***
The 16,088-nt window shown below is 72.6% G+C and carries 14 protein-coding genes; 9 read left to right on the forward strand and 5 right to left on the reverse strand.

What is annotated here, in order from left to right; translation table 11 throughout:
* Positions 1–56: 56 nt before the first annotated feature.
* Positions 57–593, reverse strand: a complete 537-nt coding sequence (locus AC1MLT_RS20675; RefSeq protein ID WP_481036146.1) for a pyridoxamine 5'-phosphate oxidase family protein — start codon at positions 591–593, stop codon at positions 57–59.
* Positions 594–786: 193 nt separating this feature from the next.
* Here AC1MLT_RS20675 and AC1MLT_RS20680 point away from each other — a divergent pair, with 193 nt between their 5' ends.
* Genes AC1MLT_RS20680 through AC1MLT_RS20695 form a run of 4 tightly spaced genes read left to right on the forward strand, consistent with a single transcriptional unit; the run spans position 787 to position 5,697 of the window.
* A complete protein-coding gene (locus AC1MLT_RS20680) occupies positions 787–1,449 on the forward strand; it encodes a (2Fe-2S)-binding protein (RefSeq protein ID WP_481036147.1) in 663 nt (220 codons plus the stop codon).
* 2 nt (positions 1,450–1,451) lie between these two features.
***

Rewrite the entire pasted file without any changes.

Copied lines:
The 16,088-nt window shown below is 72.6% G+C and carries 14 protein-coding genes; 9 read left to right on the forward strand and 5 right to left on the reverse strand.

What is annotated here, in order from left to right; translation table 11 throughout:
* Positions 1–56: 56 nt before the first annotated feature.
* Positions 57–593, reverse strand: a complete 537-nt coding sequence (locus AC1MLT_RS20675; RefSeq protein ID WP_481036146.1) for a pyridoxamine 5'-phosphate oxidase family protein — start codon at positions 591–593, stop codon at positions 57–59.
* Positions 594–786: 193 nt separating this feature from the next.
* Here AC1MLT_RS20675 and AC1MLT_RS20680 point away from each other — a divergent pair, with 193 nt between their 5' ends.
* Genes AC1MLT_RS20680 through AC1MLT_RS20695 form a run of 4 tightly spaced genes read left to right on the forward strand, consistent with a single transcriptional unit; the run spans position 787 to position 5,697 of the window.
* A complete protein-coding gene (locus AC1MLT_RS20680) occupies positions 787–1,449 on the forward strand; it encodes a (2Fe-2S)-binding protein (RefSeq protein ID WP_481036147.1) in 663 nt (220 codons plus the stop codon).
* 2 nt (positions 1,450–1,451) lie between these two features.